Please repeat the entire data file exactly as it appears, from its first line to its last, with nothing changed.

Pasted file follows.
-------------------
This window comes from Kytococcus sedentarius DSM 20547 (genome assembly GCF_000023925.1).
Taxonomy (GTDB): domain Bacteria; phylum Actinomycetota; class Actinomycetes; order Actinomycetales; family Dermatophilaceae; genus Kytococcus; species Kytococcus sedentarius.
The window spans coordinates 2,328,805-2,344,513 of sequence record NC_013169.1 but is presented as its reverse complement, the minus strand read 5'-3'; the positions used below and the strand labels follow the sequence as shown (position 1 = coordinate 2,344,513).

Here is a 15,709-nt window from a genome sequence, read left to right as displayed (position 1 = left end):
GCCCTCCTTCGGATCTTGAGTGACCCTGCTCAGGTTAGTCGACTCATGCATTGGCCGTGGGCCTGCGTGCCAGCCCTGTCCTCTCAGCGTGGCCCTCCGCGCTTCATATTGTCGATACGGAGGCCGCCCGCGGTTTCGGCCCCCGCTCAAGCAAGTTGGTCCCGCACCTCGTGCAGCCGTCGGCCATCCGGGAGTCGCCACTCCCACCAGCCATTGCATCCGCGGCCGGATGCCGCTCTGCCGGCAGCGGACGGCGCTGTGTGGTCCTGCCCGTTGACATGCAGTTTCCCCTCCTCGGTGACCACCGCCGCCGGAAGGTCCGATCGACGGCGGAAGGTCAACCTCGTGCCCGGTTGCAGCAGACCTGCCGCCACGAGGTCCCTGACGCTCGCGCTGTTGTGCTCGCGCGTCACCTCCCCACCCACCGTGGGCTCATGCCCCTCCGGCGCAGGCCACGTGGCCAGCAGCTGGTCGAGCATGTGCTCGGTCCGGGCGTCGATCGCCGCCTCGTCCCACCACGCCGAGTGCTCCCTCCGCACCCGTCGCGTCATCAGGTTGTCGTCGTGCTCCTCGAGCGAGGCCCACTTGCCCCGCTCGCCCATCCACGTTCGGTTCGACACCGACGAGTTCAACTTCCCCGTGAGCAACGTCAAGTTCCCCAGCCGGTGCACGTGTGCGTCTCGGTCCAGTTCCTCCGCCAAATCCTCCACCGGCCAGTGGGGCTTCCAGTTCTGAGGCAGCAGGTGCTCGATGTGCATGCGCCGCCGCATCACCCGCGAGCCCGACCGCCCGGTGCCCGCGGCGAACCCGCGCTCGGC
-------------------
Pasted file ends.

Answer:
This window comes from Kytococcus sedentarius DSM 20547 (genome assembly GCF_000023925.1).
Taxonomy (GTDB): domain Bacteria; phylum Actinomycetota; class Actinomycetes; order Actinomycetales; family Dermatophilaceae; genus Kytococcus; species Kytococcus sedentarius.
The window spans coordinates 2,328,805-2,344,513 of sequence record NC_013169.1 but is presented as its reverse complement, the minus strand read 5'-3'; the positions used below and the strand labels follow the sequence as shown (position 1 = coordinate 2,344,513).

Here is a 15,709-nt window from a genome sequence, read left to right as displayed (position 1 = left end):
GCCCTCCTTCGGATCTTGAGTGACCCTGCTCAGGTTAGTCGACTCATGCATTGGCCGTGGGCCTGCGTGCCAGCCCTGTCCTCTCAGCGTGGCCCTCCGCGCTTCATATTGTCGATACGGAGGCCGCCCGCGGTTTCGGCCCCCGCTCAAGCAAGTTGGTCCCGCACCTCGTGCAGCCGTCGGCCATCCGGGAGTCGCCACTCCCACCAGCCATTGCATCCGCGGCCGGATGCCGCTCTGCCGGCAGCGGACGGCGCTGTGTGGTCCTGCCCGTTGACATGCAGTTTCCCCTCCTCGGTGACCACCGCCGCCGGAAGGTCCGATCGACGGCGGAAGGTCAACCTCGTGCCCGGTTGCAGCAGACCTGCCGCCACGAGGTCCCTGACGCTCGCGCTGTTGTGCTCGCGCGTCACCTCCCCACCCACCGTGGGCTCATGCCCCTCCGGCGCAGGCCACGTGGCCAGCAGCTGGTCGAGCATGTGCTCGGTCCGGGCGTCGATCGCCGCCTCGTCCCACCACGCCGAGTGCTCCCTCCGCACCCGTCGCGTCATCAGGTTGTCGTCGTGCTCCTCGAGCGAGGCCCACTTGCCCCGCTCGCCCATCCACGTTCGGTTCGACACCGACGAGTTCAACTTCCCCGTGAGCAACGTCAAGTTCCCCAGCCGGTGCACGTGTGCGTCTCGGTCCAGTTCCTCCGCCAAATCCTCCACCGGCCAGTGGGGCTTCCAGTTCTGAGGCAGCAGGTGCTCGATGTGCATGCGCCGCCGCATCACCCGCGAGCCCGACCGCCCGGTGCCCGCGGCGAACCCGCGCTCGGC